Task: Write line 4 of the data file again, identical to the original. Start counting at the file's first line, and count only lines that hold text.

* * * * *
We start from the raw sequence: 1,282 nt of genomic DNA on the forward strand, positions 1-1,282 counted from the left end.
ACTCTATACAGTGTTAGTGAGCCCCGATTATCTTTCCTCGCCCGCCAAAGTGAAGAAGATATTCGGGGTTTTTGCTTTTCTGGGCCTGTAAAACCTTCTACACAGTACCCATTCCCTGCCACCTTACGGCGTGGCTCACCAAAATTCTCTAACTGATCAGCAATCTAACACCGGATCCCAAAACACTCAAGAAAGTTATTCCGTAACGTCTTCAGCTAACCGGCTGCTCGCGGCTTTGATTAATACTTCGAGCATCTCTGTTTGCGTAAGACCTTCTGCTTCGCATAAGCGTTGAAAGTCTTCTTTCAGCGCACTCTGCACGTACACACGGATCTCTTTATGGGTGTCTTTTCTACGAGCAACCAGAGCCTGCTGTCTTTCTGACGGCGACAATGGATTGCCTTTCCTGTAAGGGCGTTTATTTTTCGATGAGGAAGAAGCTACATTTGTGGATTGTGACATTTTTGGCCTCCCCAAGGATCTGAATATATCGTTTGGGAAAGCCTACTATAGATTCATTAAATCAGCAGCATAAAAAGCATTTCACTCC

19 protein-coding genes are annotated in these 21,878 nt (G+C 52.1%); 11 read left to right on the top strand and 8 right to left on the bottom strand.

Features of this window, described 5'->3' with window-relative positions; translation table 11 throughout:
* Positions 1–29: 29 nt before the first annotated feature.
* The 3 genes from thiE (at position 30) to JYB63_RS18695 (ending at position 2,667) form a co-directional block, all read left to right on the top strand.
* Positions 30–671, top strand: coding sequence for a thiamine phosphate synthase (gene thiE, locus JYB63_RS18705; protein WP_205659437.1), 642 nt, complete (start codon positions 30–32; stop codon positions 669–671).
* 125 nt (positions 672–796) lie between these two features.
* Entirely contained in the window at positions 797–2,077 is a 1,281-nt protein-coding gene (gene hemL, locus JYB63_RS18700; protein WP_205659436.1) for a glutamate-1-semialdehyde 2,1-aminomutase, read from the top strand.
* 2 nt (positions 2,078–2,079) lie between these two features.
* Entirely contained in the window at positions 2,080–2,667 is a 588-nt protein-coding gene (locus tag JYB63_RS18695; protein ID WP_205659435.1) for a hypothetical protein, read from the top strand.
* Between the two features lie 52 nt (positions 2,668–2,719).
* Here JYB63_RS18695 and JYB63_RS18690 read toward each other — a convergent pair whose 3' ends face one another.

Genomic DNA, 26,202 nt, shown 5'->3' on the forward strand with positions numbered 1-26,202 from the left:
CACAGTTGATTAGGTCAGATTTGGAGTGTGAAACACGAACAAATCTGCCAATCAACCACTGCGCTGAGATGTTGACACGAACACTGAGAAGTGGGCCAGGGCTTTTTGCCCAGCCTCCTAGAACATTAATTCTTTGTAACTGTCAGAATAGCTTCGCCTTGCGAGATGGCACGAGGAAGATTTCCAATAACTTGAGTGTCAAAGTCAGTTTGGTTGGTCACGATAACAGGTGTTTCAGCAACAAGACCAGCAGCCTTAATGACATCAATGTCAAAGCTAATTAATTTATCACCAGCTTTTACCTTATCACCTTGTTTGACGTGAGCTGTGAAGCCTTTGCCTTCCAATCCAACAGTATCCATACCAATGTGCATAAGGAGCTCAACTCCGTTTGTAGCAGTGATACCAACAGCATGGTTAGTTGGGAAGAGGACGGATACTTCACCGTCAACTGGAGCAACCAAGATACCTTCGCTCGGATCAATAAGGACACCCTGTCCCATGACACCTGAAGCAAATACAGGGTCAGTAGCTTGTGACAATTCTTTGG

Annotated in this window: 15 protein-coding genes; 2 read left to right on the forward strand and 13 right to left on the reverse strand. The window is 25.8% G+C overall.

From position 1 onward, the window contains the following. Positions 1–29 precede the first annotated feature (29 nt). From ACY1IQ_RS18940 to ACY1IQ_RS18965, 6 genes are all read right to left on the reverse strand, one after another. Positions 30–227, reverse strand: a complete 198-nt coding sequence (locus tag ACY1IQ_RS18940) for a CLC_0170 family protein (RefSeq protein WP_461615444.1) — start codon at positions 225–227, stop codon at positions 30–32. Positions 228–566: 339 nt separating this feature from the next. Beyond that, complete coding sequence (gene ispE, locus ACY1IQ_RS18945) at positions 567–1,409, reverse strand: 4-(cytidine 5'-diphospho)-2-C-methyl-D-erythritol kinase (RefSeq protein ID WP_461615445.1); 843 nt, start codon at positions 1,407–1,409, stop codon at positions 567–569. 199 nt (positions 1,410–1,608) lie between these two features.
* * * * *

Features of this window, described 5'->3' with window-relative positions; translation table 11 throughout: